The larger question—and perhaps a new one for the food justice community—is how to offer a commensurate amount of moral and financial support for beleaguered farmers, ranchers and food transporters in North America, rather than assuming that food justice is only about aiding and empowering low income consumers. If food production costs have risen twenty to forty percent for many grains, vegetables, fruits and meats over the last year, who should shoulder the costs — the producers, or the so-called “end-users” of the food system?
Consider the magnitude of the disasters, which plagued North America’s bread baskets, winter vegetable production areas and ranchlands over the last 15 months. More than five hundred counties in the Southwestern and Midwestern states suffered from droughts and heat spells so severe that they qualified for receiving federal disaster relief. In Texas alone, farmers and ranchers suffered more than $5.2 billion dollars in crop losses and stock reductions. At least 600,000 head of livestock were prematurely sold out of 213 Texas counties for the lack of natural forage on the range, and supplemental hay prices quadrupled since last spring.
But south of the Texas border, Mexican ranchers fared far worse, having virtually no supplemental feed. At least 1.7 million head of livestock died in northern Mexico, during the worst drought since 1941. Corn farmers there lost their entire crops, or harvested only a tenth of their normal maize yields. In Chihuahua alone, 120,000 rural families are already out maize for tortillas, tamales and posole, their staple foods.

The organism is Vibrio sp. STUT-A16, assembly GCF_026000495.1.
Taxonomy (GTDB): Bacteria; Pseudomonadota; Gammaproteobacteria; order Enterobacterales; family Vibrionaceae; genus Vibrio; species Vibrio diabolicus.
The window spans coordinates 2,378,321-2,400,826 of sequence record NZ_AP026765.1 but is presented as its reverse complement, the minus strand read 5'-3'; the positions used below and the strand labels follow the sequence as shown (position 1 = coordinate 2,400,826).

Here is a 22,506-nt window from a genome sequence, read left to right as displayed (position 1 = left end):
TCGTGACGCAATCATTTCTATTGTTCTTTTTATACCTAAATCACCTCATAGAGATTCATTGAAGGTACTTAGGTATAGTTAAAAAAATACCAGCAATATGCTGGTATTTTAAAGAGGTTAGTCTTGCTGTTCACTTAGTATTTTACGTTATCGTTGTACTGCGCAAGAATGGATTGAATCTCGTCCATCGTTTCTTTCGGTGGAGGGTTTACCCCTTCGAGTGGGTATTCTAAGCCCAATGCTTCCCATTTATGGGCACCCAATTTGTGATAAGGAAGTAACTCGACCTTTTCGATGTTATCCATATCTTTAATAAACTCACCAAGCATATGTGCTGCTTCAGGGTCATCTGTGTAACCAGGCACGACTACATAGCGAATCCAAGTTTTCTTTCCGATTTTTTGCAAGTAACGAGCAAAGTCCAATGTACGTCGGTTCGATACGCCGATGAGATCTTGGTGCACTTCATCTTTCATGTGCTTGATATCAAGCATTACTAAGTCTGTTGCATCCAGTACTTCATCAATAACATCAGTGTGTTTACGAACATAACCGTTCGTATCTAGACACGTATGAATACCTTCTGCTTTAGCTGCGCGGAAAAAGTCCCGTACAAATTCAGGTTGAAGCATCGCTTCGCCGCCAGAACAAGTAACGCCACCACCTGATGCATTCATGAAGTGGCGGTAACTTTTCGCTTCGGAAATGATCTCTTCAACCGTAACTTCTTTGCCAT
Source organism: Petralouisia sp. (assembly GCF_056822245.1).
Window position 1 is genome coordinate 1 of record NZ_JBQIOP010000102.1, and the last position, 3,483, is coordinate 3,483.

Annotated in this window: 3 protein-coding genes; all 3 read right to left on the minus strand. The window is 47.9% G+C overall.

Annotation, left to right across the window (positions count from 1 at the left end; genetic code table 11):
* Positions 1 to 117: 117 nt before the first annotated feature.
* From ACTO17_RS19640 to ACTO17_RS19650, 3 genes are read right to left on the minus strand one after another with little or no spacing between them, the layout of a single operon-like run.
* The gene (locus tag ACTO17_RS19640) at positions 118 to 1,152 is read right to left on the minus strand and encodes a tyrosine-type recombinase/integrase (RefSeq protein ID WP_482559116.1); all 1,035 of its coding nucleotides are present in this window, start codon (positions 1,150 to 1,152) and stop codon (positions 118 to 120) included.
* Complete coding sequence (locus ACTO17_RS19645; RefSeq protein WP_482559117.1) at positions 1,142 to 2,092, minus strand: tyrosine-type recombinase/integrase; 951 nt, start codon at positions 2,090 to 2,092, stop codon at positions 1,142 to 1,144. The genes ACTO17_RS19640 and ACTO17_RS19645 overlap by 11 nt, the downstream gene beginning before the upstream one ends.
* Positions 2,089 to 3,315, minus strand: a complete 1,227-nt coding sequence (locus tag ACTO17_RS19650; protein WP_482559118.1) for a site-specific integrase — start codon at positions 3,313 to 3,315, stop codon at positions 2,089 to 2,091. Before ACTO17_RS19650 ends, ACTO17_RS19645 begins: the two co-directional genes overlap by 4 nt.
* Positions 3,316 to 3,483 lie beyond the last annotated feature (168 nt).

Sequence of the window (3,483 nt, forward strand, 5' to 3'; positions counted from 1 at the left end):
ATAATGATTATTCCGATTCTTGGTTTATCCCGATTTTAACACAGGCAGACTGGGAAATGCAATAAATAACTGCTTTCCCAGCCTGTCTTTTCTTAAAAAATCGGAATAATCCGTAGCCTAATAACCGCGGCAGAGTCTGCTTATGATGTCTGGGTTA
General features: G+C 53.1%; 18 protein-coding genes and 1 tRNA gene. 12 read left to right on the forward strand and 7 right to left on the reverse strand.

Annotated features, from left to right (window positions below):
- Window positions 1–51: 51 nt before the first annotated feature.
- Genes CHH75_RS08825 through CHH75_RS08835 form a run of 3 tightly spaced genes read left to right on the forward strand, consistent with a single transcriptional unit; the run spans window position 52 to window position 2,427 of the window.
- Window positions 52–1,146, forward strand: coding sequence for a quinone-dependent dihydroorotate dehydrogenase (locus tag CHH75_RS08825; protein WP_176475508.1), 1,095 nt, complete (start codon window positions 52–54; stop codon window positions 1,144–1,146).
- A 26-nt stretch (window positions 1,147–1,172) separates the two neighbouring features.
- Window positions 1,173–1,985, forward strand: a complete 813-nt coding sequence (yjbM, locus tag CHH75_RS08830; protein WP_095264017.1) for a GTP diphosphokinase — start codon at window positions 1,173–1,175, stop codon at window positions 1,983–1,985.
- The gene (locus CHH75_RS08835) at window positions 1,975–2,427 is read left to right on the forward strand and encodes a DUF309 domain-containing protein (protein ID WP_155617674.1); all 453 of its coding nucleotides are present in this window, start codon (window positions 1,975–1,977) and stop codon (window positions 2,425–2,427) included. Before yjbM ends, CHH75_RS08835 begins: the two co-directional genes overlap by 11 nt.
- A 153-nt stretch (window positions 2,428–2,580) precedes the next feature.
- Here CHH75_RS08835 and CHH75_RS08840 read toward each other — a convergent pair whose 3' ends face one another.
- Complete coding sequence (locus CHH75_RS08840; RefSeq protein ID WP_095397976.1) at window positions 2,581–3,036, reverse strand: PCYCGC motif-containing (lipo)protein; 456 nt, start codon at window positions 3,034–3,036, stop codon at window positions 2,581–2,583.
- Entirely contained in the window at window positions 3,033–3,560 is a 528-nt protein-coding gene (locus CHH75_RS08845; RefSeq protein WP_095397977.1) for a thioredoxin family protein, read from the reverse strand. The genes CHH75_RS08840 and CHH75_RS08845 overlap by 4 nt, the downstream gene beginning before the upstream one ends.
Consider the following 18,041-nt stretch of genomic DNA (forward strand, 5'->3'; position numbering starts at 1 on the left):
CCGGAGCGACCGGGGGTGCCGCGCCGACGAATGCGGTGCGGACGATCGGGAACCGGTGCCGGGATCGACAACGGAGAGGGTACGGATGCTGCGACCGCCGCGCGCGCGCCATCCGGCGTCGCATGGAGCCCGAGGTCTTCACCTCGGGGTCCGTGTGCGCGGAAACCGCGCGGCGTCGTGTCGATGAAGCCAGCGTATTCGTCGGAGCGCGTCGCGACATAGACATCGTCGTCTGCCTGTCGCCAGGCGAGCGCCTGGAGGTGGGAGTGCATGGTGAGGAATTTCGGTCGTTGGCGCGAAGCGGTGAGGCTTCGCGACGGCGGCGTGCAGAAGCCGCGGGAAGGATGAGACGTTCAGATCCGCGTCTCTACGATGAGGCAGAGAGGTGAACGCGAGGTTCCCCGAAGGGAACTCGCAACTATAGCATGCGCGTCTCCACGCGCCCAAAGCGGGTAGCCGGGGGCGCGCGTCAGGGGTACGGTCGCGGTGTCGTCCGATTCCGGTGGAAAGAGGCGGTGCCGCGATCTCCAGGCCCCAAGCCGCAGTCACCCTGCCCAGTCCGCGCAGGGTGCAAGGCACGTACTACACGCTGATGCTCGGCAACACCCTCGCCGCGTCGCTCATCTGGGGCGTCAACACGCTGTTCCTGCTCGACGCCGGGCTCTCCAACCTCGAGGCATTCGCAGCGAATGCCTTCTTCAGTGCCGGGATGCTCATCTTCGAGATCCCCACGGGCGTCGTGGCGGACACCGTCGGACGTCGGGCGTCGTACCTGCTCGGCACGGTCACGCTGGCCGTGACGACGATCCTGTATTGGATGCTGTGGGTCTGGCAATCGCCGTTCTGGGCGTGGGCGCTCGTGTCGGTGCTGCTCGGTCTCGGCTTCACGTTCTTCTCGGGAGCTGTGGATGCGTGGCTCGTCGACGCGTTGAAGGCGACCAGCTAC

While Texas governor Rick Perry was among the first to request drought relief for his fellow Texans even as he denied the very existence of climate change, farmers in New Mexico, Colorado, Oklahoma, Missouri, Kansas, Arkansas and Illinois were also devastated. Their disaster relief took until November or December to make it through the federal bureaucracy, but will hardly reduce the economic losses suffered by farmers. In Missouri alone, grain farmers lost $320 million, with the corn crop coming in with 24 million bushels less than in an average year. Since government-subsidized corn prices had spiked because of 40% of the national maize harvest being shunted into government-subsidized ethanol production, there is less food and feed corn available than at any time since the turn of the millennium. That will inevitably mean that corn meal, corn syrup and meat prices will continue to climb over the next year.
If that were not enough of an impact on food prices, at least 100 counties on the East Coast suffered from damages to fruit and vegetable crops due to the rains and floods that followed in the wake of Hurricane Irene in late August. Ironically, New Orleans area chefs and farmers volunteered to assist Vermont farmers and chefs with their mop-up after Irene, to thank them for the help they had offered after Hurricanes Katrina and Rita.
While Slow Food USA and other food justice groups were focused this fall on efforts to get American consumers to eat $5 meals as a way of demonstrating that healthy, nutritious foods can indeed be affordable for the poor, most American farmers and ranchers had no choice but to raise the prices they were seeking for their harvests.
It has become painfully obvious that setting a single price point like $5 across the country as an ideal goal for affordable meals has its limitations. In may not offer devastated farmers and ranchers enough for what they have invested in this year’s meager harvests, and certainly does not help them recover from their longer-term economic losses from this year’s disasters. But it may offer us a new paradigm for food justice: a fair, equitable food system must be as concerned with the economic well-being of food producers as it is food consumers.